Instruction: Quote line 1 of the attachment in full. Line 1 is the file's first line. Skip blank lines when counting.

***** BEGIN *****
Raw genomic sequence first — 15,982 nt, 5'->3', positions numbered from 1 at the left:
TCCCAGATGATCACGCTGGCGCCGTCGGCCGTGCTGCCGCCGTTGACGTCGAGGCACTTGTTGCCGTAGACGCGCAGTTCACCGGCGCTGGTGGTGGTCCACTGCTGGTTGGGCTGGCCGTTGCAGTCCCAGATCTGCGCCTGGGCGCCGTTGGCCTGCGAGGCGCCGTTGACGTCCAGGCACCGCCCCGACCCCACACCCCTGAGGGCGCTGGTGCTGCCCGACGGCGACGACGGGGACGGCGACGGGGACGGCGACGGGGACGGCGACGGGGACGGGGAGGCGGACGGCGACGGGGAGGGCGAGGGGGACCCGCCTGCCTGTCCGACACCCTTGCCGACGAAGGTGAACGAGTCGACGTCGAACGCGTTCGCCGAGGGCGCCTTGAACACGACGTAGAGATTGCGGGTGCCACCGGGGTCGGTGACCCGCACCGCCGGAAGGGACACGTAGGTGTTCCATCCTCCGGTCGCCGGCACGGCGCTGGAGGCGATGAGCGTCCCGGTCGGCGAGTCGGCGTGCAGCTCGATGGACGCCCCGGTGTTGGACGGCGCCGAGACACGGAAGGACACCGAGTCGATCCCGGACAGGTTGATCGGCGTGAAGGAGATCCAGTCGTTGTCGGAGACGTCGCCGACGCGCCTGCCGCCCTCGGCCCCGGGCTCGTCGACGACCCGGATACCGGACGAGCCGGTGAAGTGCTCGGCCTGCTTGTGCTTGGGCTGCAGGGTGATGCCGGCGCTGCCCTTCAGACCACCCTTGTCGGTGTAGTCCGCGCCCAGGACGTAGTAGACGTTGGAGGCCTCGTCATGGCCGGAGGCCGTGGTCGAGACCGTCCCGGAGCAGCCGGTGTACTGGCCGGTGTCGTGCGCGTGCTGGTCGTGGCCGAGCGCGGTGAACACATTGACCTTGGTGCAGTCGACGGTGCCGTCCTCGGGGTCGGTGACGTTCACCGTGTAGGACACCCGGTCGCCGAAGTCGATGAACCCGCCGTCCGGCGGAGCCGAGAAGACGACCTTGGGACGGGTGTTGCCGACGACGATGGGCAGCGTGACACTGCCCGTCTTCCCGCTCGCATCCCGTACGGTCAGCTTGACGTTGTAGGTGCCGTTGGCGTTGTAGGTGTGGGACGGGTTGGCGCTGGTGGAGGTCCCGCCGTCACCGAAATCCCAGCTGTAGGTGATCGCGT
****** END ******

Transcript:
Raw genomic sequence first — 15,982 nt, 5'->3', positions numbered from 1 at the left: